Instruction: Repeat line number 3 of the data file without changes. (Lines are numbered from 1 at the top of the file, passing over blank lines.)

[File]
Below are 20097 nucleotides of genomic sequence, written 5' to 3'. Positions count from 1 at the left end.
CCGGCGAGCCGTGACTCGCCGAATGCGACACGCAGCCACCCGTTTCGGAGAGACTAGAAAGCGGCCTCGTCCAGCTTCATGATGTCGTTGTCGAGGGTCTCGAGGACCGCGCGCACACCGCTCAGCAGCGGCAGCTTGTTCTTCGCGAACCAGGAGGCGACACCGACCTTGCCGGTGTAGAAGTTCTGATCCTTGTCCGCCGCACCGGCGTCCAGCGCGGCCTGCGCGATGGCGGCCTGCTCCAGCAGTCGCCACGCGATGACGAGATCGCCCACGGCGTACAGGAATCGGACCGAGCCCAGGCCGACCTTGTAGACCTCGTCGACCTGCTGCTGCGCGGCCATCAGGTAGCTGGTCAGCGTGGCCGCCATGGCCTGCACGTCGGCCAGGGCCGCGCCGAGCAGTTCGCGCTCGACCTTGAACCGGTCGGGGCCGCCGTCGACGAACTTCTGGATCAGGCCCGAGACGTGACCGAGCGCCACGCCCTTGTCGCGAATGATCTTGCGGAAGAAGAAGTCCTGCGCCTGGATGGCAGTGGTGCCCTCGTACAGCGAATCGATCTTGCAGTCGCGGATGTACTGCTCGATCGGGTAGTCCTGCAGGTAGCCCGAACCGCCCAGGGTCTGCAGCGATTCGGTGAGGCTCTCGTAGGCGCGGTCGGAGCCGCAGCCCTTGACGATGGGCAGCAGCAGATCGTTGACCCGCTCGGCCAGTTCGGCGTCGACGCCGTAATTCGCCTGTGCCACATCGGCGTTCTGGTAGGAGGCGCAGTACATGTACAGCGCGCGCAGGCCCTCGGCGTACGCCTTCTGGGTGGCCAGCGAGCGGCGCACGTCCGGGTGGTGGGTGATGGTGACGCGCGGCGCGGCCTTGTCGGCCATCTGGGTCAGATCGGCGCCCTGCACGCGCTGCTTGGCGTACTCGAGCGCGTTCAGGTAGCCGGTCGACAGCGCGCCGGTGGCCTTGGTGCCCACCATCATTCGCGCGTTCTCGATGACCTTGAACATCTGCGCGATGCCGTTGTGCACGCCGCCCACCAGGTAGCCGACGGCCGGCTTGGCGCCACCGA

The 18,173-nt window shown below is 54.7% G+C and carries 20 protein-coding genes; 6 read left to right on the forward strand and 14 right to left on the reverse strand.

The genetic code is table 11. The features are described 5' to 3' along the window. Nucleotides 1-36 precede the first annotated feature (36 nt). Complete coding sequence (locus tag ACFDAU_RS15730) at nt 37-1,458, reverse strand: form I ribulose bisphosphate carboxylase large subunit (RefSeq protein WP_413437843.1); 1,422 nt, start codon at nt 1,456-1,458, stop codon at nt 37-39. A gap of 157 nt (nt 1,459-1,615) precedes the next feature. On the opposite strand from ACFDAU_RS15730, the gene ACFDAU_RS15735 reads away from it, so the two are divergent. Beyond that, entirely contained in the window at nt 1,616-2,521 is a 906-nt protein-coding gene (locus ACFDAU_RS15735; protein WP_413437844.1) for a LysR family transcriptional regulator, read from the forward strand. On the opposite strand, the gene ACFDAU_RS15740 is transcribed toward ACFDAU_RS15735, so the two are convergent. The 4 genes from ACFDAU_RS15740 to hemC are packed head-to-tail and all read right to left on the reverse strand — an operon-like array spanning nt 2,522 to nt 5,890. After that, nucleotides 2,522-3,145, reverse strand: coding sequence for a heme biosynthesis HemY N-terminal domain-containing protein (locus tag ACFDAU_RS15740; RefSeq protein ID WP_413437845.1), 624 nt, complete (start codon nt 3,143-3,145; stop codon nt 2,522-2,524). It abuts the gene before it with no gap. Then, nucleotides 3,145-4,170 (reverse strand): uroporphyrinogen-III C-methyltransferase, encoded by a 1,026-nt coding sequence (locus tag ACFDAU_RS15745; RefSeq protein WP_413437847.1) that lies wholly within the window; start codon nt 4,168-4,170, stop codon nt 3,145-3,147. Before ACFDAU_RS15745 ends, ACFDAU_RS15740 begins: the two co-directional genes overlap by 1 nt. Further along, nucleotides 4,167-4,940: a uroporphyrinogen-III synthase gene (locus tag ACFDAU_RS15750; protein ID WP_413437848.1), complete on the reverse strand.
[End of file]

The 18,173-nt window shown below is 54.7% G+C and carries 20 protein-coding genes; 6 read left to right on the forward strand and 14 right to left on the reverse strand.